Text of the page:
The advertising industry is cautious about the future

“Finally stop this advertising!” That is the motto of this year’s “OWM Summit”, at which the members of the organization advertisers in the brand association discuss the topics that concern brands and agencies. Why the provocative motto? As an industry, you are actually convinced of yourself: According to a survey among the member companies of the OWM, 100 percent of advertisers say that advertising is “the fuel for brand success”. As a counterbalance and a healthy self-assessment, only 26 percent assume that advertising enjoys a high level of acceptance among consumers. At the OWM Summit, the industry therefore wants to discuss how advertising can be designed to be relevant to customers and how it can credibly convey a brand message, especially with regard to the topic of sustainability.

The industry also has completely different problems, as became clear at the Advertisers’ Night that took place on Tuesday evening, the informal part of the event that preceded it. Despite the good mood, the talks in Berlin’s E-Werk seemed serious. Like many other industries, advertising has been hit by the economic downturn, inflation and poor consumer sentiment. “Actually, tomorrow we should be much more concerned with how we deal with the crisis,” judged one participant with a view to today’s upcoming program.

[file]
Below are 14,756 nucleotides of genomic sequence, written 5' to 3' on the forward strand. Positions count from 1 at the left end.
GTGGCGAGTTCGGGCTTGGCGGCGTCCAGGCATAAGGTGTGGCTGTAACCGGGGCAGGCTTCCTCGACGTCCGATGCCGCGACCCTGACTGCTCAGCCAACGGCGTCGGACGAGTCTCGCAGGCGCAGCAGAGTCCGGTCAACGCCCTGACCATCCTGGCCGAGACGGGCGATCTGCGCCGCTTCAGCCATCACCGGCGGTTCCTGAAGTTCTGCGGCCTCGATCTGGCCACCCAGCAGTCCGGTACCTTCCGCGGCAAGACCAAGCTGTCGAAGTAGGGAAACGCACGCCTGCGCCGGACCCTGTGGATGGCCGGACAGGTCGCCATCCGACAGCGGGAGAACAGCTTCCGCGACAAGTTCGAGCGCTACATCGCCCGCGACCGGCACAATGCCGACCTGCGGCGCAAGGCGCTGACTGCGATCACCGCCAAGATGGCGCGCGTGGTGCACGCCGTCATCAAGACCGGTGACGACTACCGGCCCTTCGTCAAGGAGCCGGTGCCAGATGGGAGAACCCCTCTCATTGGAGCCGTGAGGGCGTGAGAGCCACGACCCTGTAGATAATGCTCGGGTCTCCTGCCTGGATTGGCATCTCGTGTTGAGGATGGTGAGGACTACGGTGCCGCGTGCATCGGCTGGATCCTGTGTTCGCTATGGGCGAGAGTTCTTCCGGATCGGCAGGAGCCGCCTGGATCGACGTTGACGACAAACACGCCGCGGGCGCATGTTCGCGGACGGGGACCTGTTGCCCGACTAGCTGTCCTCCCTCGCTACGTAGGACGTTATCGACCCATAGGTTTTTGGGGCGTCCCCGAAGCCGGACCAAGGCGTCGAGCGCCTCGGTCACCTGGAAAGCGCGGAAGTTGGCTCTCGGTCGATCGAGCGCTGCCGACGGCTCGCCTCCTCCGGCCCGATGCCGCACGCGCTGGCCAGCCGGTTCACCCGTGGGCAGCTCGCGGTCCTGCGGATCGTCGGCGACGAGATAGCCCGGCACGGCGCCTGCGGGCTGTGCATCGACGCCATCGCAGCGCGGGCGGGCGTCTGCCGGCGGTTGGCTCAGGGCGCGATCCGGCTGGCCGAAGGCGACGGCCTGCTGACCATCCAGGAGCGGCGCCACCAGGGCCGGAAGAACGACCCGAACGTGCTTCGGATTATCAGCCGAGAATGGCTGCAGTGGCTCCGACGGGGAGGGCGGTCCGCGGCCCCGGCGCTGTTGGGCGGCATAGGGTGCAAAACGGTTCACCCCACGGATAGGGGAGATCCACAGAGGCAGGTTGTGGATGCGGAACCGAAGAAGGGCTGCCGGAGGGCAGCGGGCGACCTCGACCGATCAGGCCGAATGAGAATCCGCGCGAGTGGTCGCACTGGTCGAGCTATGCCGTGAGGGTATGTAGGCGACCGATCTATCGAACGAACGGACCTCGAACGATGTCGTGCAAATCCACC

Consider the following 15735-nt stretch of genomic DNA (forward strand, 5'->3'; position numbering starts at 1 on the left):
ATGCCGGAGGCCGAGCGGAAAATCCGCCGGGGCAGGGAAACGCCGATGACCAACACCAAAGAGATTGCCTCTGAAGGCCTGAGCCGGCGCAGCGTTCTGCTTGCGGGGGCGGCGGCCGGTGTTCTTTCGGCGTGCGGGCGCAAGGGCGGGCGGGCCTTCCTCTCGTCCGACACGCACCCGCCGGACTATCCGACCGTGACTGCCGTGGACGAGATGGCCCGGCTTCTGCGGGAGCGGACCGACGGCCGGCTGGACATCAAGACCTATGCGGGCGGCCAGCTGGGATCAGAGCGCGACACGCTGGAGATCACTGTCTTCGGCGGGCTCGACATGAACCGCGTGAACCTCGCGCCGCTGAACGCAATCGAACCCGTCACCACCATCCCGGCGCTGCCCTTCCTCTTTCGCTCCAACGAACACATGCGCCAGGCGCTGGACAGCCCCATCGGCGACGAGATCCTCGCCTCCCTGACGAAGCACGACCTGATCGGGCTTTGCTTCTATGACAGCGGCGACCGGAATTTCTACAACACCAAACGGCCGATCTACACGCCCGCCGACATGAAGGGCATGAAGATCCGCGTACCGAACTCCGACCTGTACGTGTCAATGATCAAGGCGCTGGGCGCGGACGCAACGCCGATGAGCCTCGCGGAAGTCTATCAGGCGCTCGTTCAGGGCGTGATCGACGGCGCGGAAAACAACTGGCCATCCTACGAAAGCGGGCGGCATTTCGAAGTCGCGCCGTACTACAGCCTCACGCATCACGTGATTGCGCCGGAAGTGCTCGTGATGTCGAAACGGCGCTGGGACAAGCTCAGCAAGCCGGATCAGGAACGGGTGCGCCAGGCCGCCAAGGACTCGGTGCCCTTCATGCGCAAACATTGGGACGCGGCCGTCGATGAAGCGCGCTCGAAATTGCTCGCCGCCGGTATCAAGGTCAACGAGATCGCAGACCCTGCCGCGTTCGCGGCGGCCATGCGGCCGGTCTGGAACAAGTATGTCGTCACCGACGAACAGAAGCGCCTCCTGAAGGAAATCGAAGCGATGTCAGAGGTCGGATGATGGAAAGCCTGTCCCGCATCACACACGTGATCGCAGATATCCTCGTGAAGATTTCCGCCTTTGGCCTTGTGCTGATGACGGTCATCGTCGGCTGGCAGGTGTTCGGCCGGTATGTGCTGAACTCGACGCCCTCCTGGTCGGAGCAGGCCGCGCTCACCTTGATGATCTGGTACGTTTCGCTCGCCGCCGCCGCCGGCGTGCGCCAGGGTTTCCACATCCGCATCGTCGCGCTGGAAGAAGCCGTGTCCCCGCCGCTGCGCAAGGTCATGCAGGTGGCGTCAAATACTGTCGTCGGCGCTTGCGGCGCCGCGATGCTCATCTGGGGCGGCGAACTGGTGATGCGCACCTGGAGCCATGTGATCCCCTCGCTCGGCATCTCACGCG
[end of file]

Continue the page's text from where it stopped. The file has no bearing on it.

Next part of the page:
Your judgment is not unfounded. In the survey, 97 percent of member companies said the overall economic situation would deteriorate. After all, 56 percent assume declining income. 44 percent, on the other hand, expect income to remain the same or even increase.

Hope after two hard years

Despite the negative economic outlook, members largely assume that advertising budgets will remain stable in 2023. “Expenditure on advertising is still the third-largest item for a company after personnel and raw material costs,” explained another participant at the Advertisers’ Night. OWM Managing Director Susanne Kunz, who presented the results of the survey, spoke on Wednesday of the hope that advertisers would defend their advertising investments after two tough years.

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